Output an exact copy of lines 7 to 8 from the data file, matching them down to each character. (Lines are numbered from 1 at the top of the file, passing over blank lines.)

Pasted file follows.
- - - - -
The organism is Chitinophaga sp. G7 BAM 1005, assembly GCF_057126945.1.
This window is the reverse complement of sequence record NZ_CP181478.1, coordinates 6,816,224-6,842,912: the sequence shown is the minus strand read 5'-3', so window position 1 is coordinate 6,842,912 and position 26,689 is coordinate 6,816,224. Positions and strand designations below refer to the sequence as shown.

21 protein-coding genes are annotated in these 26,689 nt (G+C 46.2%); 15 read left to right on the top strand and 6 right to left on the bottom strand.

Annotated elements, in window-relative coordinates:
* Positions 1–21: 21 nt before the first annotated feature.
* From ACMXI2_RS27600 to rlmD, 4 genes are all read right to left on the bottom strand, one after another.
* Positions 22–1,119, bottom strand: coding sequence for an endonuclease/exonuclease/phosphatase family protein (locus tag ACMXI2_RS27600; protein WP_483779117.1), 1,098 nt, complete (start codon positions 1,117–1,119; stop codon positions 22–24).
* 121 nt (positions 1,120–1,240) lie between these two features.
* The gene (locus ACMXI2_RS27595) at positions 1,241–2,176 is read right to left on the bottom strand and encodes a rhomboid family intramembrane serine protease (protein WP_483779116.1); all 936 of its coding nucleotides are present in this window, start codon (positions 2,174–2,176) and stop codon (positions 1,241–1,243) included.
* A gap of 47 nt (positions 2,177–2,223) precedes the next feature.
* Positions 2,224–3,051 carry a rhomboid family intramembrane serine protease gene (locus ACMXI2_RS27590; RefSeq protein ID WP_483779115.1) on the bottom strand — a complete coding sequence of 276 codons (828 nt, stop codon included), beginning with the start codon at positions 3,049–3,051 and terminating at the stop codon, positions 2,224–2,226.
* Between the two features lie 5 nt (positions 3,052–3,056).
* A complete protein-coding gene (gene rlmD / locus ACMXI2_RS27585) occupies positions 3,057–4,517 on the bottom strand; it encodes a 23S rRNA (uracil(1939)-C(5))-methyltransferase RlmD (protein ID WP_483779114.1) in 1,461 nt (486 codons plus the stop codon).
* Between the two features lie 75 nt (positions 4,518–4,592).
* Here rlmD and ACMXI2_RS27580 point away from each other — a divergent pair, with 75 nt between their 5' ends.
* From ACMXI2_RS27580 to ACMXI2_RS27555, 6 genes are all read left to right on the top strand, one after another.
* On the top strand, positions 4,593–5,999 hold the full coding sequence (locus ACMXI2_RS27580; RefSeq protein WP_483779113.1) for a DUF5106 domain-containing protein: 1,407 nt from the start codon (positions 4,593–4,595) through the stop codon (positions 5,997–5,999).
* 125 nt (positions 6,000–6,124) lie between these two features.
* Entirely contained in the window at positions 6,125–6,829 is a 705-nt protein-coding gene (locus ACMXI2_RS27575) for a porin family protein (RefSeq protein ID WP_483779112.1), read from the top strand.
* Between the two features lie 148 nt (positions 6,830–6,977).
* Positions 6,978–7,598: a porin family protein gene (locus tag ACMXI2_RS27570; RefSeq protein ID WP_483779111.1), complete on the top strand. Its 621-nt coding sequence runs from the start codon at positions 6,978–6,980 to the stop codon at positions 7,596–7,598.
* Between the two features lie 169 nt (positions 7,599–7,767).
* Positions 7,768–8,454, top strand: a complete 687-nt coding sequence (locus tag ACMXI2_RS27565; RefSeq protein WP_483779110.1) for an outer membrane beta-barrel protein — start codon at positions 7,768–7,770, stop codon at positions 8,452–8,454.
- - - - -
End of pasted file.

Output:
* Positions 22–1,119, bottom strand: coding sequence for an endonuclease/exonuclease/phosphatase family protein (locus tag ACMXI2_RS27600; protein WP_483779117.1), 1,098 nt, complete (start codon positions 1,117–1,119; stop codon positions 22–24).
* 121 nt (positions 1,120–1,240) lie between these two features.